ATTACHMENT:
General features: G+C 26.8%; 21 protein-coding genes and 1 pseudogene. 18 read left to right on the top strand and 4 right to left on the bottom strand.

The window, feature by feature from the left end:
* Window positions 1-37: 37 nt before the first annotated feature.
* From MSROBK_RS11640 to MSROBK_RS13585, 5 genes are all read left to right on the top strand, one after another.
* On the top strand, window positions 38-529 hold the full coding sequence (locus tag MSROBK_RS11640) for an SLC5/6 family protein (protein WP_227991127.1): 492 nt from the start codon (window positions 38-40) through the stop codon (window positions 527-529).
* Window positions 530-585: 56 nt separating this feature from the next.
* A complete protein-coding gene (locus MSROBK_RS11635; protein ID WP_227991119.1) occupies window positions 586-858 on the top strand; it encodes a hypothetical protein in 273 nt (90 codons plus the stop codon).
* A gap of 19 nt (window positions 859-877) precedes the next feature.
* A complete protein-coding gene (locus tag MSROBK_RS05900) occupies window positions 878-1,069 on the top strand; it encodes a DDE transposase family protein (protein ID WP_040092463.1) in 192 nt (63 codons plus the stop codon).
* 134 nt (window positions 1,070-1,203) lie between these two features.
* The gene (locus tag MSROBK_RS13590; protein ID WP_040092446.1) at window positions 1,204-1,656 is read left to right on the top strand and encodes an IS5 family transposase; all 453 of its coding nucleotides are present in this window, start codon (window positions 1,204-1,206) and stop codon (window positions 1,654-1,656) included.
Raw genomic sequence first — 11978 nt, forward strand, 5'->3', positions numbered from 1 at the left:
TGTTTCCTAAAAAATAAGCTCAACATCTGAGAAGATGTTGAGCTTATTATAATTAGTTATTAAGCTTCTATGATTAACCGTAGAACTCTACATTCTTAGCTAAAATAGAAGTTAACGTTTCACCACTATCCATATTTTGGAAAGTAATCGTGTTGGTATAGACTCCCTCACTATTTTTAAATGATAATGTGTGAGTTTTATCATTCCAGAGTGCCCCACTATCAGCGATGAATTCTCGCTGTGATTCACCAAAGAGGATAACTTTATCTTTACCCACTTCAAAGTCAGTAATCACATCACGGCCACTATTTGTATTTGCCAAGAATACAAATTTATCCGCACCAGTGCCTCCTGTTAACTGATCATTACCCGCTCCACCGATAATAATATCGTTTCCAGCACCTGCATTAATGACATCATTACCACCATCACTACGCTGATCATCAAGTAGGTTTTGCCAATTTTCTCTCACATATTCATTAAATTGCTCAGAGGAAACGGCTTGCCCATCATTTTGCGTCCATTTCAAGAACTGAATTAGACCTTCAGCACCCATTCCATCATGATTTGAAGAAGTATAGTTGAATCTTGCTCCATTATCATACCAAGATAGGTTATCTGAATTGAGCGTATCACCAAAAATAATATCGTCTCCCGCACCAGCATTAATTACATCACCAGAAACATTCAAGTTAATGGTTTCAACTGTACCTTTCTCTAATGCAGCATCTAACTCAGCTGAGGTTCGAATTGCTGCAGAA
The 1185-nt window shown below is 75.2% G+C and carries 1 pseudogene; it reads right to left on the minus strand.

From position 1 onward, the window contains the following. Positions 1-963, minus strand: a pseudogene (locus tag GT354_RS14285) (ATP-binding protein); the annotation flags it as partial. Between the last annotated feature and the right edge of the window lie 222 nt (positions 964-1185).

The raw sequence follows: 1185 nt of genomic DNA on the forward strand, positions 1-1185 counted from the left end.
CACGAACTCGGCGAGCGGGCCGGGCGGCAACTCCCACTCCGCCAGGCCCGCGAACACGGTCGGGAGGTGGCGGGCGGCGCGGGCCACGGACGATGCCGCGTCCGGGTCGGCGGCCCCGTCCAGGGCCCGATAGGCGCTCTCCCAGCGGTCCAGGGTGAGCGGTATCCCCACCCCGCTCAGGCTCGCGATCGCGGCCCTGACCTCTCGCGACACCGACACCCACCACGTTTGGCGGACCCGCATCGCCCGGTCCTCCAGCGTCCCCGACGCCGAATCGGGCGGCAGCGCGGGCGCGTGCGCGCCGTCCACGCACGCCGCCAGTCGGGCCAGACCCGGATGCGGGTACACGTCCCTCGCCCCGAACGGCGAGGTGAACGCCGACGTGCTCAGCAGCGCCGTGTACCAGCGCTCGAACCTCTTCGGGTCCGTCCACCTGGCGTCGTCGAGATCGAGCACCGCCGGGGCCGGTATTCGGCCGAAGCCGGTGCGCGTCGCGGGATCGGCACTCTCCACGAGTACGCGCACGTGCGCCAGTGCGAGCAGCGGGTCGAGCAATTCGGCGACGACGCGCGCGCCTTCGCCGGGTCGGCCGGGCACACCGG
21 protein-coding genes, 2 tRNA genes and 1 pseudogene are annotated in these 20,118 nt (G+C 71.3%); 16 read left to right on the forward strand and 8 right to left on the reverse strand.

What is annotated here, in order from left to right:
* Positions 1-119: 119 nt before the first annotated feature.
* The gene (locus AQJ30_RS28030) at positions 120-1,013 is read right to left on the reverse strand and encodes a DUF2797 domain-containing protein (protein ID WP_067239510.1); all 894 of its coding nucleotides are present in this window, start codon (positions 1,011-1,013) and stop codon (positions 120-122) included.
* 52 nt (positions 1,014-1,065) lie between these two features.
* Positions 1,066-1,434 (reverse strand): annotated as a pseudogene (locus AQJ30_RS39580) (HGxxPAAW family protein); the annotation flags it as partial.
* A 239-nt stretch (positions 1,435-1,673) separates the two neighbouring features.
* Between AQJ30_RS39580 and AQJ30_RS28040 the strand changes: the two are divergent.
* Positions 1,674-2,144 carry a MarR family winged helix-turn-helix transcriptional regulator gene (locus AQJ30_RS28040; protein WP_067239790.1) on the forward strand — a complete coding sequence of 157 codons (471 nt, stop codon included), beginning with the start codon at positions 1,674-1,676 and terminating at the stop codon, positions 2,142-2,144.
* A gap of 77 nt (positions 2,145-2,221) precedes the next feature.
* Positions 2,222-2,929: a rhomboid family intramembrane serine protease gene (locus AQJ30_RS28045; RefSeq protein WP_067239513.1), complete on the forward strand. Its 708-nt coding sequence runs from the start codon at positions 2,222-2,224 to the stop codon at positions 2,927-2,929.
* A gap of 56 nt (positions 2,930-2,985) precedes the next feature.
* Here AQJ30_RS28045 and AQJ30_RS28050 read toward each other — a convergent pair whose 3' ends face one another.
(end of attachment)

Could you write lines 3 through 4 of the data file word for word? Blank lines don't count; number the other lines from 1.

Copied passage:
* Window positions 1-37: 37 nt before the first annotated feature.
* From MSROBK_RS11640 to MSROBK_RS13585, 5 genes are all read left to right on the top strand, one after another.